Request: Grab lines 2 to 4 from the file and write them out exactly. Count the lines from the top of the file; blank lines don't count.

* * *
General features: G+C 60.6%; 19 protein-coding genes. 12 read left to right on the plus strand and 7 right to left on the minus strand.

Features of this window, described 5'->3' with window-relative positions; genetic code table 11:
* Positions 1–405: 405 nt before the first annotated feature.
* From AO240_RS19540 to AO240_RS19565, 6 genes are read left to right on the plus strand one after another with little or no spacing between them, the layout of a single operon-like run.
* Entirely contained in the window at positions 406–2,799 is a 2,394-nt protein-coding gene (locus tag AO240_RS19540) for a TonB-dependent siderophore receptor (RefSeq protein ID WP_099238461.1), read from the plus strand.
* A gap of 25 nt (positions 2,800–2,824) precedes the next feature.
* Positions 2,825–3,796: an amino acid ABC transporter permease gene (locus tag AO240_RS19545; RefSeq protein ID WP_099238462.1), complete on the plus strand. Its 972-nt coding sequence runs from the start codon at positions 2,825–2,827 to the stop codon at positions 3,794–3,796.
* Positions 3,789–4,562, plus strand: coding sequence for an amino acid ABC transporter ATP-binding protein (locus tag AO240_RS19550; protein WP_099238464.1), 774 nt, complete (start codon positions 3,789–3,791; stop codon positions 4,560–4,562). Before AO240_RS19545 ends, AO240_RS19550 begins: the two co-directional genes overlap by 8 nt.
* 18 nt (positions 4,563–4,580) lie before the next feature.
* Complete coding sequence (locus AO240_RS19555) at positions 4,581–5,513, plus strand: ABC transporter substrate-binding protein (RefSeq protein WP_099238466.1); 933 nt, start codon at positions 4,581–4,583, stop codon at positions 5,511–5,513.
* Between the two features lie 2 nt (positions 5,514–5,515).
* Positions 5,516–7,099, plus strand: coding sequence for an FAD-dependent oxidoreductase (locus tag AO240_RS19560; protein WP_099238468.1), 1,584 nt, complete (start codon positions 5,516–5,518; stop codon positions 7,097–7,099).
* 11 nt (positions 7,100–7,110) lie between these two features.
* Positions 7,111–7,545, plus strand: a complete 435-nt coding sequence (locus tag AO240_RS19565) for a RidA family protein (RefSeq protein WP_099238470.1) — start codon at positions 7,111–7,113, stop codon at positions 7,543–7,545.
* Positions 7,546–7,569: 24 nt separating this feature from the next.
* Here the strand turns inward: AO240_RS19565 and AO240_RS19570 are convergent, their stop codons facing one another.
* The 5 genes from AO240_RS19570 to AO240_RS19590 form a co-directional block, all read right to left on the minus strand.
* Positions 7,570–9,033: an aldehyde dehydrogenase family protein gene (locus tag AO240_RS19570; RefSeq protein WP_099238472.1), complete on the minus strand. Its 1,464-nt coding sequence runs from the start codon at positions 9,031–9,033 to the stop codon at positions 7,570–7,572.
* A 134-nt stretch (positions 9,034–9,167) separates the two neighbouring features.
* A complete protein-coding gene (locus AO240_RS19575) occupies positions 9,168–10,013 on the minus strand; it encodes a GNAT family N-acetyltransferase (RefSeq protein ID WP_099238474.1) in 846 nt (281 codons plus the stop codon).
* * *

Features of this window, described 5'->3' with window-relative positions; genetic code table 11:
* Positions 1–405: 405 nt before the first annotated feature.
* From AO240_RS19540 to AO240_RS19565, 6 genes are read left to right on the plus strand one after another with little or no spacing between them, the layout of a single operon-like run.